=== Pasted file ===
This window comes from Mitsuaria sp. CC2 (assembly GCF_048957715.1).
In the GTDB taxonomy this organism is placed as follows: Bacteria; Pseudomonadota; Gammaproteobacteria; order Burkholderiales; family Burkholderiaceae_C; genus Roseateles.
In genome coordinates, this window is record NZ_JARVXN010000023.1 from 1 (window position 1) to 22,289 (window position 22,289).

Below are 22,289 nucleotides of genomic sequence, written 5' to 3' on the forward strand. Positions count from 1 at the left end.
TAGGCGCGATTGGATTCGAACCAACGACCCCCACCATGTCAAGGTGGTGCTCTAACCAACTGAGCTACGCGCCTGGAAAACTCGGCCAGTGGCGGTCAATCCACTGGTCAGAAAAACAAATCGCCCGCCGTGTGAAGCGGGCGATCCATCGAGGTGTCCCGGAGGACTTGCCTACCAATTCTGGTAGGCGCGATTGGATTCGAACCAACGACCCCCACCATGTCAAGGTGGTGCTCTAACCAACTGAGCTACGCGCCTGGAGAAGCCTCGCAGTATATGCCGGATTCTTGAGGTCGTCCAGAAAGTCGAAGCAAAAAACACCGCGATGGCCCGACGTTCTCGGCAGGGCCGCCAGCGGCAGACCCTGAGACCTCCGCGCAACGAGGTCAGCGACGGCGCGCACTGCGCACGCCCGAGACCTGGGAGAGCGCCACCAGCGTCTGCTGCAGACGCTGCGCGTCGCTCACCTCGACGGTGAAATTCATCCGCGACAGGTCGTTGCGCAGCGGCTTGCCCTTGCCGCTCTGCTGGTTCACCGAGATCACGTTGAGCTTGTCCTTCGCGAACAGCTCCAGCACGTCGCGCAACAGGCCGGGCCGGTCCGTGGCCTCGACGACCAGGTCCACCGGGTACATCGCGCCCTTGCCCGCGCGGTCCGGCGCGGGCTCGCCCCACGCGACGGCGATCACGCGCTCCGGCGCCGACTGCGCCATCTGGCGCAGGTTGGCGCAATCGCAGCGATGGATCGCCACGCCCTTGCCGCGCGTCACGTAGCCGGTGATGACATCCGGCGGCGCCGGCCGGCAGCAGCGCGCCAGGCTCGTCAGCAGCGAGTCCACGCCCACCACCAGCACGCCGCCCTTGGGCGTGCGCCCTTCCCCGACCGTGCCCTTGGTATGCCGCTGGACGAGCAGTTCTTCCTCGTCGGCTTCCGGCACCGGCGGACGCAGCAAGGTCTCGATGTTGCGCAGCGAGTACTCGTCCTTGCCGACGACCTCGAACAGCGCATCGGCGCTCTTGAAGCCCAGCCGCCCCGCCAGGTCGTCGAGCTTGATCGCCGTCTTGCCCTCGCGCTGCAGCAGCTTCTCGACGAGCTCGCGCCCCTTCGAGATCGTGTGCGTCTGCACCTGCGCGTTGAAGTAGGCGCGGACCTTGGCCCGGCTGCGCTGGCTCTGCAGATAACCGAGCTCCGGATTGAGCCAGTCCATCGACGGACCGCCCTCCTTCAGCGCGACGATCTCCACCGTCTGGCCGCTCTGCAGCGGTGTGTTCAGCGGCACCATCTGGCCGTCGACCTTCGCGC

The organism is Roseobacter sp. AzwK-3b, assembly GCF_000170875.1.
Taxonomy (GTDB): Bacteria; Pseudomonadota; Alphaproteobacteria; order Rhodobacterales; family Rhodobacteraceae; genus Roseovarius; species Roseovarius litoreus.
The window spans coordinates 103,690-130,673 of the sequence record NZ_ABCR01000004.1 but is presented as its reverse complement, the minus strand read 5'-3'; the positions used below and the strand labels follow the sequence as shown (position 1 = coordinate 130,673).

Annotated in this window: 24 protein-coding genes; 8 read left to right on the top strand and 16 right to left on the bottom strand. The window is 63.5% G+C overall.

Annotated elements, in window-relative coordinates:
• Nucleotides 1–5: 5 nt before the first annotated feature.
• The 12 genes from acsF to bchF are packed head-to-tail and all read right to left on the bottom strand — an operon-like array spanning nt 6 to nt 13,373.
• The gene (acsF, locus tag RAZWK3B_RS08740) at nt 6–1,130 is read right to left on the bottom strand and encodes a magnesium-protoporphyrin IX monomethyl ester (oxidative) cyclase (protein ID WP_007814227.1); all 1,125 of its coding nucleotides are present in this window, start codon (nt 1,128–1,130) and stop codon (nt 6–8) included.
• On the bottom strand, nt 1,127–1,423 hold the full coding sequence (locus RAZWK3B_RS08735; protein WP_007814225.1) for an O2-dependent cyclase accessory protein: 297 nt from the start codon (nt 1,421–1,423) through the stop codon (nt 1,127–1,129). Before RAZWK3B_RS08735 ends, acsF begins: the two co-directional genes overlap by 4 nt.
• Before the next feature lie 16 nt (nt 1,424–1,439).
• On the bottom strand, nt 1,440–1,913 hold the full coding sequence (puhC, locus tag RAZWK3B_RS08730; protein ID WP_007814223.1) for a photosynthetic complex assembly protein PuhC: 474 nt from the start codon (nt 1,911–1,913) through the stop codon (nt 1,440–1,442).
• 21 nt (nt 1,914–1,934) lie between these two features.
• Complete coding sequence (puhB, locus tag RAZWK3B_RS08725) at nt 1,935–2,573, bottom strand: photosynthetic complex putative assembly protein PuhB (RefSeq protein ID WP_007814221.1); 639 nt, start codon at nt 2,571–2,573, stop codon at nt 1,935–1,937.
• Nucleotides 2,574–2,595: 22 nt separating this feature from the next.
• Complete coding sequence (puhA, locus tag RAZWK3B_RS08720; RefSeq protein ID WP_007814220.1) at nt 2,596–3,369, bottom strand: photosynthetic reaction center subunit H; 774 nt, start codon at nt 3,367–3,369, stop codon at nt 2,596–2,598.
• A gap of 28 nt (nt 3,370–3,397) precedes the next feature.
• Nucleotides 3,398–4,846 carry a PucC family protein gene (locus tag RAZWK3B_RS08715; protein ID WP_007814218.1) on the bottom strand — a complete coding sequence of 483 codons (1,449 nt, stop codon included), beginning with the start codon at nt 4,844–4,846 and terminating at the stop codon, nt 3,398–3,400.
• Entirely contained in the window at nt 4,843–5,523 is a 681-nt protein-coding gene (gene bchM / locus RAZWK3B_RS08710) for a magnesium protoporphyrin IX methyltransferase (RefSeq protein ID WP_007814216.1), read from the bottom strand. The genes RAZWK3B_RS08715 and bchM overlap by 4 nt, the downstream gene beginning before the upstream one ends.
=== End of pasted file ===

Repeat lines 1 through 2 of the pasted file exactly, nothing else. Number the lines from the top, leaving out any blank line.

This window comes from Mitsuaria sp. CC2 (assembly GCF_048957715.1).
In the GTDB taxonomy this organism is placed as follows: Bacteria; Pseudomonadota; Gammaproteobacteria; order Burkholderiales; family Burkholderiaceae_C; genus Roseateles.